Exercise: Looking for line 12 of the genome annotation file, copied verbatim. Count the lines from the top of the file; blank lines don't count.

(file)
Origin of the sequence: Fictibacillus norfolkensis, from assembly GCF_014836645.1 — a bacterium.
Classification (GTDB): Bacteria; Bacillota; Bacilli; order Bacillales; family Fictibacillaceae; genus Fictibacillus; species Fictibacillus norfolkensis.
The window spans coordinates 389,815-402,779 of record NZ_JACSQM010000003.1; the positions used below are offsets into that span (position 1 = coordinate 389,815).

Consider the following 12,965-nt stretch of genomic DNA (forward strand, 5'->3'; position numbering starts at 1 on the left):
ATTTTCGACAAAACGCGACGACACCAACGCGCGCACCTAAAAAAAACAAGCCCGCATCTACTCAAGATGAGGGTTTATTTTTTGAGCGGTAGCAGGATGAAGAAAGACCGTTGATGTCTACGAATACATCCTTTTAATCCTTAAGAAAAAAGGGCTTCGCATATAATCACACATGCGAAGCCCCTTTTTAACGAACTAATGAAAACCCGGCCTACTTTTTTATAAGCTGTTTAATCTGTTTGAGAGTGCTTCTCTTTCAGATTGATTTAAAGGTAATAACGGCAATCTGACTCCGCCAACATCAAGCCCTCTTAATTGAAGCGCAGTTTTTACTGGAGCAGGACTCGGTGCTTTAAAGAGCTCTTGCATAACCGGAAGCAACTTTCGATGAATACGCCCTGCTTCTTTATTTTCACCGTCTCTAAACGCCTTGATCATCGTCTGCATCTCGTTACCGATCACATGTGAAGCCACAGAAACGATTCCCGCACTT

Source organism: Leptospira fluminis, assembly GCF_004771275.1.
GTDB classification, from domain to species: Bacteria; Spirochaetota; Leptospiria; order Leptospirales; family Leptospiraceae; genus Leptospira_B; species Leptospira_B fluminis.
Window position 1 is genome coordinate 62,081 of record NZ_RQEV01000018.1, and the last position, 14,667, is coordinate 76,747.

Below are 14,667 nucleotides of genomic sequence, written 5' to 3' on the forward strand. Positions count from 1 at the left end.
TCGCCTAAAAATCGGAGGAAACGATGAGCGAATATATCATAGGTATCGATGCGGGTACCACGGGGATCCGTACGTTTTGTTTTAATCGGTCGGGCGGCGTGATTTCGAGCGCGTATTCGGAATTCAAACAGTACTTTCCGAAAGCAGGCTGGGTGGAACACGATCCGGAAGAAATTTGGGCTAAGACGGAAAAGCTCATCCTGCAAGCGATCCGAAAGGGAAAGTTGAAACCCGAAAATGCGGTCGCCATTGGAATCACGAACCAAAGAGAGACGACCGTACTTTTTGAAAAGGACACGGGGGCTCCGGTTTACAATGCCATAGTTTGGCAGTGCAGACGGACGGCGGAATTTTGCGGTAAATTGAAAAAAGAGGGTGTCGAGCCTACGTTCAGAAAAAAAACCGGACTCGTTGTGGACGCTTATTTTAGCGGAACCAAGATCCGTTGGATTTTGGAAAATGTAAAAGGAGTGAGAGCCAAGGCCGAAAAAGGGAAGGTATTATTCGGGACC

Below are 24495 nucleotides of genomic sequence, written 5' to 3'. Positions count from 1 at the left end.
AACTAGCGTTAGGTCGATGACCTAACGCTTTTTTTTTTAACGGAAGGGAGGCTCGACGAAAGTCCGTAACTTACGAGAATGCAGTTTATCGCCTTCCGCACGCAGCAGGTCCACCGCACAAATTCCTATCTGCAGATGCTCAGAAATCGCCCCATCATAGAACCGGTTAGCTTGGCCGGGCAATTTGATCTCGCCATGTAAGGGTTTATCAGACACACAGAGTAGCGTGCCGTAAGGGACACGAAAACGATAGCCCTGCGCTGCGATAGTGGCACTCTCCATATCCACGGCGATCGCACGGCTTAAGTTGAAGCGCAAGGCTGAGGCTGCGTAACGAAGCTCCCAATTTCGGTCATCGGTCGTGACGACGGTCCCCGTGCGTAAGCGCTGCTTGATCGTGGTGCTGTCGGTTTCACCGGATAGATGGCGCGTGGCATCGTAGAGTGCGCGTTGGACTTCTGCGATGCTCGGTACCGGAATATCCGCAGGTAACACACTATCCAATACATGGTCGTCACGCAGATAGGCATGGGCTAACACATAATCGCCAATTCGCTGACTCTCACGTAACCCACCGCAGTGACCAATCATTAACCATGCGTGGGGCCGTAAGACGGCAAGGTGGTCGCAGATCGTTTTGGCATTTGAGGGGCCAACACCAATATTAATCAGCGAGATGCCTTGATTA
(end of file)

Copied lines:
AACTAGCGTTAGGTCGATGACCTAACGCTTTTTTTTTTAACGGAAGGGAGGCTCGACGAAAGTCCGTAACTTACGAGAATGCAGTTTATCGCCTTCCGCACGCAGCAGGTCCACCGCACAAATTCCTATCTGCAGATGCTCAGAAATCGCCCCATCATAGAACCGGTTAGCTTGGCCGGGCAATTTGATCTCGCCATGTAAGGGTTTATCAGACACACAGAGTAGCGTGCCGTAAGGGACACGAAAACGATAGCCCTGCGCTGCGATAGTGGCACTCTCCATATCCACGGCGATCGCACGGCTTAAGTTGAAGCGCAAGGCTGAGGCTGCGTAACGAAGCTCCCAATTTCGGTCATCGGTCGTGACGACGGTCCCCGTGCGTAAGCGCTGCTTGATCGTGGTGCTGTCGGTTTCACCGGATAGATGGCGCGTGGCATCGTAGAGTGCGCGTTGGACTTCTGCGATGCTCGGTACCGGAATATCCGCAGGTAACACACTATCCAATACATGGTCGTCACGCAGATAGGCATGGGCTAACACATAATCGCCAATTCGCTGACTCTCACGTAACCCACCGCAGTGACCAATCATTAACCATGCGTGGGGCCGTAAGACGGCAAGGTGGTCGCAGATCGTTTTGGCATTTGAGGGGCCAACACCAATATTAATCAGCGAGATGCCTTGATTA